The Ontario government has announced it plans to hold a comprehensive public review of the Energy East Pipeline project. TransCanada will take part in that review process to ensure decisions about this critical piece of Canada’s energy infrastructure are based on fact.
“We welcome the opportunity to get the facts out about the benefits of Energy East, and the process Ontario’s Energy Minister has outlined will give us another opportunity to do that in an objective and transparent manner,” said Alex Pourbaix, TransCanada’s president of energy and oil pipelines.
Minister Bob Chiarelli announced on Nov. 13 that the Ontario Energy Board (OEB) will undertake province-wide consultations on the Energy East project, providing an opportunity for all Ontarians, including First Nation and Metis communities, and stakeholders to share their views on the proposed pipeline. The OEB’s review will inform Ontario’s participation in the National Energy Board’s approval process for the pipeline.
Chiarelli said that Ontario supports an expanded and diverse supply of energy across Canada and acknowledges the potential economic benefits of the Energy East project. At the same time, he said the province wants to ensure the project is in the best interest of Ontarians by examining how the project will address public safety and environmental protection, as well as ensuring the reliability of Ontario’s natural gas supply and establishing future benefits for the province’s economy.
“We agree with the Minister that it is critical for pipelines to be operated in a safe and responsible manner while protecting the environment,” Pourbaix said. “The safe, responsible and reliable operation of all of our assets has been TransCanada’s focus for over 60 years and will remain so. We take this commitment very seriously.”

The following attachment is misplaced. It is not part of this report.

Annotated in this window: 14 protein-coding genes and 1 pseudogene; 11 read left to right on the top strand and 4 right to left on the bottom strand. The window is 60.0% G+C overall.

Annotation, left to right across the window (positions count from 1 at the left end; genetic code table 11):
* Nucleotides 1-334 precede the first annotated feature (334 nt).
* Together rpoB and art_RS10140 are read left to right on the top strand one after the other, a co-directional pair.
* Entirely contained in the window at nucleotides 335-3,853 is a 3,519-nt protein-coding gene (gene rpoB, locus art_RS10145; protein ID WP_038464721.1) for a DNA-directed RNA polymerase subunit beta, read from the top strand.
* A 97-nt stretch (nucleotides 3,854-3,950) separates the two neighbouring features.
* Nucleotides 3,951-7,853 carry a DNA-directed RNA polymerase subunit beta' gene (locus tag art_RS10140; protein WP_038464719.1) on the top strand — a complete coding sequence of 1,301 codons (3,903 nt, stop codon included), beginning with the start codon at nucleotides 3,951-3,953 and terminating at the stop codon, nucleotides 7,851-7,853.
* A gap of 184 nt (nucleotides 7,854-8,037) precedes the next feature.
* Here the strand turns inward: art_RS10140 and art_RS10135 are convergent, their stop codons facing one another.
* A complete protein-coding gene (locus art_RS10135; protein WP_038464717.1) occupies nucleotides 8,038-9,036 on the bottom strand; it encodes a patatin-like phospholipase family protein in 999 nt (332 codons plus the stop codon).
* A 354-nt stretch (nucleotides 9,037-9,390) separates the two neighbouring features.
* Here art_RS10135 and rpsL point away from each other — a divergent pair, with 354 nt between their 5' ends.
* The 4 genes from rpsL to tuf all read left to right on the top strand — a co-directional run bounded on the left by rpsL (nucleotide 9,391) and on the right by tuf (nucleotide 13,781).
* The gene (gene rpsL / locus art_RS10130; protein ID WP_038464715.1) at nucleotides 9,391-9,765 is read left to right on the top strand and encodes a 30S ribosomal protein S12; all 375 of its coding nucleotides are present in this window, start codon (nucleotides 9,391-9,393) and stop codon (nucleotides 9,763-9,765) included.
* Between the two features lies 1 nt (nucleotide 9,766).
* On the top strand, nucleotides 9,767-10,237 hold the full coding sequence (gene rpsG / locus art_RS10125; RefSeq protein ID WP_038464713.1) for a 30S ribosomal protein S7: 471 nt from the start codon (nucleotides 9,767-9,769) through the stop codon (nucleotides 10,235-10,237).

TransCanada announced the $12-billion Energy East Pipeline project on August 1 and has begun extensive public outreach, including holding 60 open houses in communities along the proposed route across Canada. The project involves converting approximately 3,000 kilometres of existing natural gas pipe in our Canadian Mainline between Alberta and Quebec to crude oil service and building approximately 1,500 kilometres of new pipeline to access refineries and export terminals in Quebec and Saint John, New Brunswick.
TransCanada has previously converted natural gas pipelines to oil service safely. The most recent example is the conversion of Line One of the Canadian Mainline between Alberta and Winnipeg for our existing Keystone Pipeline, which has safely delivered more than 500 million barrels of oil to the U.S. since it began operation three years ago. Safety is our top priority. In 2012 alone, TransCanada invested $1 billion in pipeline integrity and proactive inspection and maintenance programs to protect our pipelines. We are planning on spending the same amount this year.
On September 10, TransCanada released an independent economic analysis of Energy East conducted by Deloitte that found that in Ontario, the project will generate a total of 2,452 direct full-time jobs, including 2,271 during the development and construction phase from 2013 to 2018 and 181 jobs during the 40 year operations of the pipeline. Thousands of indirect and induced jobs are also expected to be generated by the project in Ontario and across all provinces along the route.
TransCanada has also assured the Government of Ontario and local natural gas distribution companies in Ontario and Quebec that they will still receive the natural gas consumers need to heat their homes and run their businesses especially during the cold winter months.
“We guarantee TransCanada will meet the needs of all existing gas shippers that have reserved and committed to pay for pipeline capacity,” said Karl Johannson, TransCanada’s president of natural gas pipelines. “We will ensure this is the case before portions of the Mainline are removed from gas service for Energy East. Ontario and Quebec gas customers will continue to get the gas they need to heat their homes, especially during the cold winter months. TransCanada has provided these assurances in writing to the Ontario and Quebec governments and local gas distribution companies.”
Johannson adds if further pipeline capacity is needed to serve new firm markets, the costs of serving TransCanada’s existing and new customers will be no higher than they would have been if Energy East had not been constructed. In other words, the cost of firm gas transmission to eastern markets for both existing and new customers may be lower and certainly will be no higher as a result of Energy East.